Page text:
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Joan Gross

Studying abroad can be a life-altering experience, but not necessarily. I credit the two study-abroad experiences I had as an undergraduate as setting my course as an anthropologist. At this stage in my career, having directed, taught and evaluated five study-abroad programmes in three different countries, I felt ready to create my own based on the pros and cons I had observed. In December 2013, I completed a pilot run of a binational learning community focused on food, culture and social justice in Ecuador and Oregon and would like to share the experience in order to encourage other higher education teachers to invent similar programmes. It is not an easy model to pull off, especially in a large state institution, but it achieved the kind of coherence that I have found lacking in other study-abroad programmes and was a very satisfying teaching/learning experience. I will outline some issues concerning study-abroad programmes and then describe

the programme I was involved in implementing in 2013.

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"Most of the People My Age Tend to Move Out"

Young Men Talking about Place, Community, and Belonging in Manchester

Khawla Badwan and Samantha Wilkinson

Universities are as a means of leaving for the city for young people living increasingly precarious and mobile lives. This article explores how male university students (aged 18–25) talk about, and belong to, the places they inhabit in Greater Manchester, England. Drawing on mixed-methods data collection from survey responses and in-depth semi-structured interviews, this article finds that while young men embrace liquid understandings of place, they express tensions between “insiders” and “outsiders.” While universities appear to be significant places for male university students, only half the participants reported feelings of belonging to university communities. Consequently, this article proposes recommendations for universities, in order to ensure male university students feel they can open up to staff, thereby enabling them to feel part of a “learning community”—a key theme of the National Student Survey.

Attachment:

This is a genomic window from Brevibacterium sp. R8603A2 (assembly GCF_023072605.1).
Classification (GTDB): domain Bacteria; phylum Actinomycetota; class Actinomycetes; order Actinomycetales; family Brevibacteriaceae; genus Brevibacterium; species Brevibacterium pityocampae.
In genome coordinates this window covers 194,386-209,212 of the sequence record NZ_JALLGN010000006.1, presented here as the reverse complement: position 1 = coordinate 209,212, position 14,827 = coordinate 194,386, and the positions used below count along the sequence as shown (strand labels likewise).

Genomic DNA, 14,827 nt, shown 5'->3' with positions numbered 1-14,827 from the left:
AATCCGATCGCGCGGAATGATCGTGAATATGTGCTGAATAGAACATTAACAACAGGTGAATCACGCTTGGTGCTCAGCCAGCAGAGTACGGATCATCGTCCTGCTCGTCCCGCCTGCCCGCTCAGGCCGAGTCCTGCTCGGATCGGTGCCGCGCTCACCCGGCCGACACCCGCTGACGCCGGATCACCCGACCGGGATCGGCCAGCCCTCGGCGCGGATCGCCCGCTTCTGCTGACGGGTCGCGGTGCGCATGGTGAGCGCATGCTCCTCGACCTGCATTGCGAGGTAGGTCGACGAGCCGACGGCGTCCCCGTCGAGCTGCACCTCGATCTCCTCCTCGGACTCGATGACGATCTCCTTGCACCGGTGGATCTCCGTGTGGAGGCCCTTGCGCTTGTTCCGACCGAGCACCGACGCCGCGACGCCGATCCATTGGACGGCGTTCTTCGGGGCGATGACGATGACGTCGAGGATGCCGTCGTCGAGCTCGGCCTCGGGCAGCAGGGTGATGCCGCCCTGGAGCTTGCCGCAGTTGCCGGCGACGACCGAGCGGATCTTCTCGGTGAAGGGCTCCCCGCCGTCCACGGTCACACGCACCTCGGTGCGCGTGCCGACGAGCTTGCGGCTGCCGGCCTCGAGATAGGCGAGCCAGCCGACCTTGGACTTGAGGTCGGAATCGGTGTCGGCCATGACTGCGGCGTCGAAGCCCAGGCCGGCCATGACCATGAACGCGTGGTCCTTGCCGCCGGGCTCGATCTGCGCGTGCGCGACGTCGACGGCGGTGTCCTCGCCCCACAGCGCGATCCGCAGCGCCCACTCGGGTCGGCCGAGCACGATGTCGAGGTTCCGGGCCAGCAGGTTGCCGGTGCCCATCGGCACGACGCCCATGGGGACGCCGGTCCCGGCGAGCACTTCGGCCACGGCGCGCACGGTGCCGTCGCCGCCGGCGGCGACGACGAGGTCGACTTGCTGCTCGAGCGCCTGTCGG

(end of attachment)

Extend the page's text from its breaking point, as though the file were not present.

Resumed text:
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Museum Mediators in Europe

Connecting Learning in a Field of Experience

Alice Semedo

Learning networks do not arise from nothing. They are born out of personal connections, exchanged conversations, constructed spaces, and shared visions. Other broader contexts (e.g., the theoretical contexts or funding policies available within a globalized economy) are also part of this landscape. The Museum Mediators in Europe course is one of such learning networks that came to be in 2013 with the aim of representing institutional and professional needs of mediation professionals in the European countries involved in this project: Portugal, Spain, Italy, Denmark, and Estonia. The project argues that a clearly defined set of best practices in museum education is called for and that leadership/mentoring programs for museum mediators should be utilized to foster professional learning communities within museums.

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Marcela Vásquez-León, Brian Burke, and Lucero Radonic